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If You Hate Political Gridlock, Blame The Constitution

Mar 21, 2017

Listen at 1pm on Tuesday.

The plane that crashed in a Pennsylvania field on 9/11 was likely headed for the U.S. Capitol. Had it hit its intended target and disabled - not killed -  multiple members of Congress, we wouldn't be able to look to the Constitution for answers on how to prevent the resulting chaos. It simply doesn't address it.

Our Founding Fathers couldn't foresee in the Eighteenth century the concept of using an airplane as a bomb in Twenty-first Century America. They couldn't foresee many things, such as how privacy would be challenged in high-tech surveillance or phones that hold personal data. Other omissions they likely left for future generations to decide, such as how to remove a president who exhibits mental instability. And some decisions, like the Electoral College, were compromises that today veer dangerously close to violating the Constitution.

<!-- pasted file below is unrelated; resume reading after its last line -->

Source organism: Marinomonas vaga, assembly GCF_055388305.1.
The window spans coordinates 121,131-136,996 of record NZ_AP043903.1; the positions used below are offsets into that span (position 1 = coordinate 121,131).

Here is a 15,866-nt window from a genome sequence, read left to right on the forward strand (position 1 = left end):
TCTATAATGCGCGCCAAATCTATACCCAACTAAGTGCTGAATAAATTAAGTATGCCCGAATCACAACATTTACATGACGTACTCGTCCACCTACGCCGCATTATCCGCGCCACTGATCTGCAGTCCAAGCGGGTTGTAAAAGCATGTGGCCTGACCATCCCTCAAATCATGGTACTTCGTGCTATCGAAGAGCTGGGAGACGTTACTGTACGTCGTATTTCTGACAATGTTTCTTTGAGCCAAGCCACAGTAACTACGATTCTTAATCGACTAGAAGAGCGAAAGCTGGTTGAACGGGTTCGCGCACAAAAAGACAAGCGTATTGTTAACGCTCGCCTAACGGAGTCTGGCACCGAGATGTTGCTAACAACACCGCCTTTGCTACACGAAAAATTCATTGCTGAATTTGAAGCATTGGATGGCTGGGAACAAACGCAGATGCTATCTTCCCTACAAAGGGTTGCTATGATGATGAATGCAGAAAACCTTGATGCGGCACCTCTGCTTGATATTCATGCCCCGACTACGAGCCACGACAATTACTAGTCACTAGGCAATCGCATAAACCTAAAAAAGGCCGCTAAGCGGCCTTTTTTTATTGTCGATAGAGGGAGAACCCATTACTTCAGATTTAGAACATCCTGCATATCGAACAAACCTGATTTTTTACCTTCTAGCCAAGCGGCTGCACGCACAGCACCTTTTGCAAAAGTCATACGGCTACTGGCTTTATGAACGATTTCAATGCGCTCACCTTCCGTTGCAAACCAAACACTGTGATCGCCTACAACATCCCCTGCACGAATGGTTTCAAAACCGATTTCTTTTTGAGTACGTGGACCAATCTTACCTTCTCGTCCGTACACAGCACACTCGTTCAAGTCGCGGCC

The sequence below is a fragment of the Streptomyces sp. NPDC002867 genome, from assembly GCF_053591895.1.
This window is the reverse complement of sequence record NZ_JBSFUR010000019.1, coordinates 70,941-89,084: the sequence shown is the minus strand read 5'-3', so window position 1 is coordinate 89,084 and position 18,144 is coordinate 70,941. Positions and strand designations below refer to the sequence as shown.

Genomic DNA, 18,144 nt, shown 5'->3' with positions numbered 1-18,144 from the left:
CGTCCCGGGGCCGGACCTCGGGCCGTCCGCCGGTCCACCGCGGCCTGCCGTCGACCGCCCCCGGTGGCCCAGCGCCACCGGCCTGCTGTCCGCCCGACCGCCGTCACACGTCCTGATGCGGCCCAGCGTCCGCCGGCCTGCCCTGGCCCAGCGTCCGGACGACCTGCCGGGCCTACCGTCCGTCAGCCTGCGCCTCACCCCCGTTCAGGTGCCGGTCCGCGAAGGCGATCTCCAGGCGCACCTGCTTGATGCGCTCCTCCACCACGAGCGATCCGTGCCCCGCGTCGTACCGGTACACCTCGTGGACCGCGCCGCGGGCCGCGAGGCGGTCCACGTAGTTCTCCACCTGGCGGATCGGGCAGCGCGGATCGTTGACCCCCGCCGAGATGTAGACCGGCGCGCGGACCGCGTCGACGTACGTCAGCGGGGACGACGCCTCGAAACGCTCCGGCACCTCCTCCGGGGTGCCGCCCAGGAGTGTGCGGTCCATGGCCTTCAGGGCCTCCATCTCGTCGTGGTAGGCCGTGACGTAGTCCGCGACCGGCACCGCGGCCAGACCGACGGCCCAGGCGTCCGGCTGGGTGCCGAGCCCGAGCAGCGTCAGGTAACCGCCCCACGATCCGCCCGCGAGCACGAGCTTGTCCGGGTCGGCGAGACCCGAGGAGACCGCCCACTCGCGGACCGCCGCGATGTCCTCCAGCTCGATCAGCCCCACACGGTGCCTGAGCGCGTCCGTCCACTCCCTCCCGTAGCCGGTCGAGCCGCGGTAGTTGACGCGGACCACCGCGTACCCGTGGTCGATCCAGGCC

The Fathers had good intentions. But, some think the Constitution lies at the root of the political dysfunction that threatens the democracy the document was written to protect.

Yet, we venerate the Constitution to a degree that prohibits a closer look. Is it time for a new Constitutional Convention - or at least an amendment to make it easier to amend?  

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Colin McEnroe and Chion Wolf contributed to this show, which originally aired on January 17, 2017.